It’s easy to begin implementing this in your own life. Think about something material that you buy often. How much are you spending on them per year? Is there a way you can substitute them with items that last longer and will save you money in the long term? Next time you go to buy something new, do some research and find the highest quality option that you can afford.

This exercise can be applied to any kind of item, not just clothing or footwear. Furniture, kitchenware, and tools are some other things to keep in mind.

This only works if you buy the right type of expensive thing

As I mentioned above, there are plenty of high priced things you can buy that don’t last very long. Sometimes, a brand name slapped on something will up the price 5x compared to a similar version from a cheaper brand, and both will be made as poorly as each other.

Here are some things to consider when buying:

  1. It’s all about the materials. Make sure you are getting what you pay for. Substitute fake leather for real, plastic for metal and fibreboard for wood. In general, all-natural materials (whether it linen over polyester for clothes or glass over plastic for food containers) are the way to go.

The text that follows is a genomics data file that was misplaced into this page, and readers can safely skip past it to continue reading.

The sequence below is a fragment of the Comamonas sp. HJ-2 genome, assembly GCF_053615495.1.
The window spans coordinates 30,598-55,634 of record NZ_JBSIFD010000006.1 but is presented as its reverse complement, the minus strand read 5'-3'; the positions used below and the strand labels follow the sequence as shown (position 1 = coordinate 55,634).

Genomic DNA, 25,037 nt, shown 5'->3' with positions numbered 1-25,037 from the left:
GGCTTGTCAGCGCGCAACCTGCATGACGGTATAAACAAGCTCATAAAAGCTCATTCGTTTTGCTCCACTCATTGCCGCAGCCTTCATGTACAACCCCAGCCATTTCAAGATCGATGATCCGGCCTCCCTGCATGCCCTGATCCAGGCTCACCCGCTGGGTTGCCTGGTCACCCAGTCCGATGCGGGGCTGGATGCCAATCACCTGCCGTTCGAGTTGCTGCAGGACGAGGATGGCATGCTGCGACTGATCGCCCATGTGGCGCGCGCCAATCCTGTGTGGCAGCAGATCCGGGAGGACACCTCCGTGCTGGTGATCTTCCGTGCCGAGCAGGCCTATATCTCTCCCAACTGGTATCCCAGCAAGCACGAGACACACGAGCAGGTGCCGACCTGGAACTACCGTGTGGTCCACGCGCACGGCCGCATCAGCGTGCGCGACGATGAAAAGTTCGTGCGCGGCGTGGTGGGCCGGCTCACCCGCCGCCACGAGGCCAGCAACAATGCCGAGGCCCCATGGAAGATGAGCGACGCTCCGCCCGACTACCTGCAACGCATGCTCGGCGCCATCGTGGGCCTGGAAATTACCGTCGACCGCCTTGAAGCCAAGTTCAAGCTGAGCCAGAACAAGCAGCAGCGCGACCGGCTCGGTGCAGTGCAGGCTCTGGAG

2. The country of origin is less important than you may think. Manufacturing has come a long way over the years and things made all over the world can be of great quality. People often get stuck in the mindset of buying from certain countries because they think it means that they are getting quality. Do your research before you write something off based on where it was made.
  3. Think ahead. Will you still want to wear your investments in ten years' time? Don’t spend big on something that will be out of style long before it’s worn out.
  4. Ask around and do your research. If you want to buy something but aren’t sure of its quality, chances are someone else has purchased it before you. Find forums, websites, blogs or ask your friends and family about what they own and how long they have had it for. Just beware of cheapskates like my old housemate, they will lead you astray!

Start at the top, not the bottom.

Everyone has a budget that dictates what they can buy. The difference between how my parents were (buying the cheapest thing they could) and how I am (buying the most expensive thing I can) is perspective. I look at purchases from the top-down, looking at the highest quality example first and working my way down to what my budget can accommodate. Doing it this way allows you to see what is possible (quality-wise) and gives you a better idea of what you can reach for. Instead of going with the lowest quality item by default you are made aware of higher quality and longer-lasting options.

As I said earlier, this mindset and buying strategy depends solely on your financial situation and is something to aspire to. Please don’t overextend yourself and spend more than you have. If you can afford to buy top quality, do the maths, look towards the future and give it a go! If what you can afford is also the cheapest, then buy that. But perhaps you will find you can afford just one step up the quality ladder.

You will save yourself more money than you think.